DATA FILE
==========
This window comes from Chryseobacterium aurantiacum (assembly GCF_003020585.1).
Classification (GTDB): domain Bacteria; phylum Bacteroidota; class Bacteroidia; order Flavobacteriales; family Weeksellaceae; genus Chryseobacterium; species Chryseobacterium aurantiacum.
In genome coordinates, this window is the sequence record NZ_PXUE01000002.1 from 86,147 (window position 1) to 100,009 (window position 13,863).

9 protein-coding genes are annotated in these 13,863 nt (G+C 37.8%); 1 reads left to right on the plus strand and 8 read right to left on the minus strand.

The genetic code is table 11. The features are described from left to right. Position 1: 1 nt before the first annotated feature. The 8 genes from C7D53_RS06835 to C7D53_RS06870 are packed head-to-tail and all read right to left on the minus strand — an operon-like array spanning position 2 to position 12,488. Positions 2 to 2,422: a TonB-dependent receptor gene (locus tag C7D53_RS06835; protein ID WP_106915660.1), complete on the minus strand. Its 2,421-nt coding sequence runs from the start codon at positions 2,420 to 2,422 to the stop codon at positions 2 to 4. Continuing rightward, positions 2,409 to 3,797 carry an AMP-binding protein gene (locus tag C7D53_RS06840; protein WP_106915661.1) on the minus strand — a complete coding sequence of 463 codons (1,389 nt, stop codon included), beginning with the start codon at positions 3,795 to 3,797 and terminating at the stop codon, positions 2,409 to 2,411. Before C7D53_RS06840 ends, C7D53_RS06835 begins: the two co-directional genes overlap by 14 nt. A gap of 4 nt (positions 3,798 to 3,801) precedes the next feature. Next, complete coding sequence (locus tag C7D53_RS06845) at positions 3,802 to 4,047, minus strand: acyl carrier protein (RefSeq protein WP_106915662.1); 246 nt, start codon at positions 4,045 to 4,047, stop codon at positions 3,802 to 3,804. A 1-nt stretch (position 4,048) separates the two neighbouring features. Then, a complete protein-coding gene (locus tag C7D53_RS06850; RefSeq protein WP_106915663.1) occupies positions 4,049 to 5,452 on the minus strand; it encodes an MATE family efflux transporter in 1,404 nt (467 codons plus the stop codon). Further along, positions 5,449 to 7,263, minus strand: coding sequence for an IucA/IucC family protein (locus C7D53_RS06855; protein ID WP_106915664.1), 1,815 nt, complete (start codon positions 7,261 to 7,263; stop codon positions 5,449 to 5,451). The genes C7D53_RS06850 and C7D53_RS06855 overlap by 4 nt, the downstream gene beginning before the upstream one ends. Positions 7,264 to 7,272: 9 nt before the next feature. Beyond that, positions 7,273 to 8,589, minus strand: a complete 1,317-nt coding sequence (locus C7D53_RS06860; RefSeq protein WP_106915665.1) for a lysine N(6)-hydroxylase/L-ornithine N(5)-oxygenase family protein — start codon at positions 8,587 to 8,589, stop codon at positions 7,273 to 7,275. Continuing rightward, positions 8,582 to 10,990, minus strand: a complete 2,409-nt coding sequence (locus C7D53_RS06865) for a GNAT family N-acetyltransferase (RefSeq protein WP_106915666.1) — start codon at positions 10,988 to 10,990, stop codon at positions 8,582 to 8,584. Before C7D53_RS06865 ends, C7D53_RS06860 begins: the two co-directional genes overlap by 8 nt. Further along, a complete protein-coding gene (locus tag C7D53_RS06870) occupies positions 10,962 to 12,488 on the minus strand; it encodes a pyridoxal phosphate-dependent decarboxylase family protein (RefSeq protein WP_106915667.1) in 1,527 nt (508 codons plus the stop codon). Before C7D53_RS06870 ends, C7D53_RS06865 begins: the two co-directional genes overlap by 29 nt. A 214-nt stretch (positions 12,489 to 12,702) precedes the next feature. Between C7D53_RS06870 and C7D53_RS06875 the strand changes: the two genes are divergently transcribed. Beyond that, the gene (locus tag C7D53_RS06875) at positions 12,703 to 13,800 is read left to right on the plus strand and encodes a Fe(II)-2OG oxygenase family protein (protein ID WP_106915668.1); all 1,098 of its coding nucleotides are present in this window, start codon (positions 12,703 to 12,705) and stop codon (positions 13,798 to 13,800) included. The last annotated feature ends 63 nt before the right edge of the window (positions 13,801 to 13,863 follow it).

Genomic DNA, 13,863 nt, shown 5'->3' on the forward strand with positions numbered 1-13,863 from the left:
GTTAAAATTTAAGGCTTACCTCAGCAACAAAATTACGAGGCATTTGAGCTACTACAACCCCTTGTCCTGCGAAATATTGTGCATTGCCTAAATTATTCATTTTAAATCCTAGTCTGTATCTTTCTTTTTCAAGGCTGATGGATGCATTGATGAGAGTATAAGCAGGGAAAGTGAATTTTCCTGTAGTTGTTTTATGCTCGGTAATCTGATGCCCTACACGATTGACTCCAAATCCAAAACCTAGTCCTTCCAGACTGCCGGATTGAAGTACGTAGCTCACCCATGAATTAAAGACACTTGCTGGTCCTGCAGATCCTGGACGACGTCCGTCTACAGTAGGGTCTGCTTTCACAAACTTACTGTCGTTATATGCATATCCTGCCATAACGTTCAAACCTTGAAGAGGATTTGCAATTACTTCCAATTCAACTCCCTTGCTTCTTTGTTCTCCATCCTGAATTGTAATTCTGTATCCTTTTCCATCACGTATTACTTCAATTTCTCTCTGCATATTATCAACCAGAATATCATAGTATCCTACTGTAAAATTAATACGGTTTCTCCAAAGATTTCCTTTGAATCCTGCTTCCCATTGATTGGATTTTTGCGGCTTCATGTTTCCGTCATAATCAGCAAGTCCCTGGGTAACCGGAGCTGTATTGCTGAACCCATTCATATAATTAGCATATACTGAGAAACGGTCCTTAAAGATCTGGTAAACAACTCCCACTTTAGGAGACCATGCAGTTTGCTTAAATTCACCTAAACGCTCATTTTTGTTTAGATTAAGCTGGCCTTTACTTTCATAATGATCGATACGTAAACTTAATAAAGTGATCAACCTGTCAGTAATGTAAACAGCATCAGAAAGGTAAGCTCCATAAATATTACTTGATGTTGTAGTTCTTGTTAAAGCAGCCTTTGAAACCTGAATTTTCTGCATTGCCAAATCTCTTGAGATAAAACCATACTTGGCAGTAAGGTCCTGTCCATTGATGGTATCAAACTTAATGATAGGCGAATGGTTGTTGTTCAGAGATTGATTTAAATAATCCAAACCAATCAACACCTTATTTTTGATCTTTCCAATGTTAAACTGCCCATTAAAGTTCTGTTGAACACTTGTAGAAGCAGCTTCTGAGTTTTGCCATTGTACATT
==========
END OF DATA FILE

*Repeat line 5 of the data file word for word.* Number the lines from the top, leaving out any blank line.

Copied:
The genetic code is table 11. The features are described from left to right. Position 1: 1 nt before the first annotated feature. The 8 genes from C7D53_RS06835 to C7D53_RS06870 are packed head-to-tail and all read right to left on the minus strand — an operon-like array spanning position 2 to position 12,488. Positions 2 to 2,422: a TonB-dependent receptor gene (locus tag C7D53_RS06835; protein ID WP_106915660.1), complete on the minus strand. Its 2,421-nt coding sequence runs from the start codon at positions 2,420 to 2,422 to the stop codon at positions 2 to 4. Continuing rightward, positions 2,409 to 3,797 carry an AMP-binding protein gene (locus tag C7D53_RS06840; protein WP_106915661.1) on the minus strand — a complete coding sequence of 463 codons (1,389 nt, stop codon included), beginning with the start codon at positions 3,795 to 3,797 and terminating at the stop codon, positions 2,409 to 2,411. Before C7D53_RS06840 ends, C7D53_RS06835 begins: the two co-directional genes overlap by 14 nt. A gap of 4 nt (positions 3,798 to 3,801) precedes the next feature. Next, complete coding sequence (locus tag C7D53_RS06845) at positions 3,802 to 4,047, minus strand: acyl carrier protein (RefSeq protein WP_106915662.1); 246 nt, start codon at positions 4,045 to 4,047, stop codon at positions 3,802 to 3,804. A 1-nt stretch (position 4,048) separates the two neighbouring features. Then, a complete protein-coding gene (locus tag C7D53_RS06850; RefSeq protein WP_106915663.1) occupies positions 4,049 to 5,452 on the minus strand; it encodes an MATE family efflux transporter in 1,404 nt (467 codons plus the stop codon). Further along, positions 5,449 to 7,263, minus strand: coding sequence for an IucA/IucC family protein (locus C7D53_RS06855; protein ID WP_106915664.1), 1,815 nt, complete (start codon positions 7,261 to 7,263; stop codon positions 5,449 to 5,451). The genes C7D53_RS06850 and C7D53_RS06855 overlap by 4 nt, the downstream gene beginning before the upstream one ends. Positions 7,264 to 7,272: 9 nt before the next feature. Beyond that, positions 7,273 to 8,589, minus strand: a complete 1,317-nt coding sequence (locus C7D53_RS06860; RefSeq protein WP_106915665.1) for a lysine N(6)-hydroxylase/L-ornithine N(5)-oxygenase family protein — start codon at positions 8,587 to 8,589, stop codon at positions 7,273 to 7,275. Continuing rightward, positions 8,582 to 10,990, minus strand: a complete 2,409-nt coding sequence (locus C7D53_RS06865) for a GNAT family N-acetyltransferase (RefSeq protein WP_106915666.1) — start codon at positions 10,988 to 10,990, stop codon at positions 8,582 to 8,584. Before C7D53_RS06865 ends, C7D53_RS06860 begins: the two co-directional genes overlap by 8 nt. Further along, a complete protein-coding gene (locus tag C7D53_RS06870) occupies positions 10,962 to 12,488 on the minus strand; it encodes a pyridoxal phosphate-dependent decarboxylase family protein (RefSeq protein WP_106915667.1) in 1,527 nt (508 codons plus the stop codon). Before C7D53_RS06870 ends, C7D53_RS06865 begins: the two co-directional genes overlap by 29 nt. A 214-nt stretch (positions 12,489 to 12,702) precedes the next feature. Between C7D53_RS06870 and C7D53_RS06875 the strand changes: the two genes are divergently transcribed. Beyond that, the gene (locus tag C7D53_RS06875) at positions 12,703 to 13,800 is read left to right on the plus strand and encodes a Fe(II)-2OG oxygenase family protein (protein ID WP_106915668.1); all 1,098 of its coding nucleotides are present in this window, start codon (positions 12,703 to 12,705) and stop codon (positions 13,798 to 13,800) included. The last annotated feature ends 63 nt before the right edge of the window (positions 13,801 to 13,863 follow it).